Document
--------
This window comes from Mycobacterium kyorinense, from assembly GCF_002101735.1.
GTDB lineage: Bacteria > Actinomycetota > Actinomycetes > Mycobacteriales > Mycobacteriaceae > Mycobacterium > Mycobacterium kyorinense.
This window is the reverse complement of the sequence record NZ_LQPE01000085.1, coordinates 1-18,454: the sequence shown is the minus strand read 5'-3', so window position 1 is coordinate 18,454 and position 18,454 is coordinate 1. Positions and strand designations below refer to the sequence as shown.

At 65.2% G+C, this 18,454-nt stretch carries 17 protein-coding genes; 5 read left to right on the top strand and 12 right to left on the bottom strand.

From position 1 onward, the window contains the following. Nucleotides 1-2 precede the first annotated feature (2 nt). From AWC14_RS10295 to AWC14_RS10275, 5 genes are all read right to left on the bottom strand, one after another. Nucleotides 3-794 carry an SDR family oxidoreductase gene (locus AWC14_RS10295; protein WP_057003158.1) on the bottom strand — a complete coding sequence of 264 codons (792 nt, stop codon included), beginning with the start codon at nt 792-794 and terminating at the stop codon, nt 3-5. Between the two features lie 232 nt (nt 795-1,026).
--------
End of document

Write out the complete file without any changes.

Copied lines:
This window comes from Mycobacterium kyorinense, from assembly GCF_002101735.1.
GTDB lineage: Bacteria > Actinomycetota > Actinomycetes > Mycobacteriales > Mycobacteriaceae > Mycobacterium > Mycobacterium kyorinense.
This window is the reverse complement of the sequence record NZ_LQPE01000085.1, coordinates 1-18,454: the sequence shown is the minus strand read 5'-3', so window position 1 is coordinate 18,454 and position 18,454 is coordinate 1. Positions and strand designations below refer to the sequence as shown.

At 65.2% G+C, this 18,454-nt stretch carries 17 protein-coding genes; 5 read left to right on the top strand and 12 right to left on the bottom strand.

From position 1 onward, the window contains the following. Nucleotides 1-2 precede the first annotated feature (2 nt). From AWC14_RS10295 to AWC14_RS10275, 5 genes are all read right to left on the bottom strand, one after another. Nucleotides 3-794 carry an SDR family oxidoreductase gene (locus AWC14_RS10295; protein WP_057003158.1) on the bottom strand — a complete coding sequence of 264 codons (792 nt, stop codon included), beginning with the start codon at nt 792-794 and terminating at the stop codon, nt 3-5. Between the two features lie 232 nt (nt 795-1,026).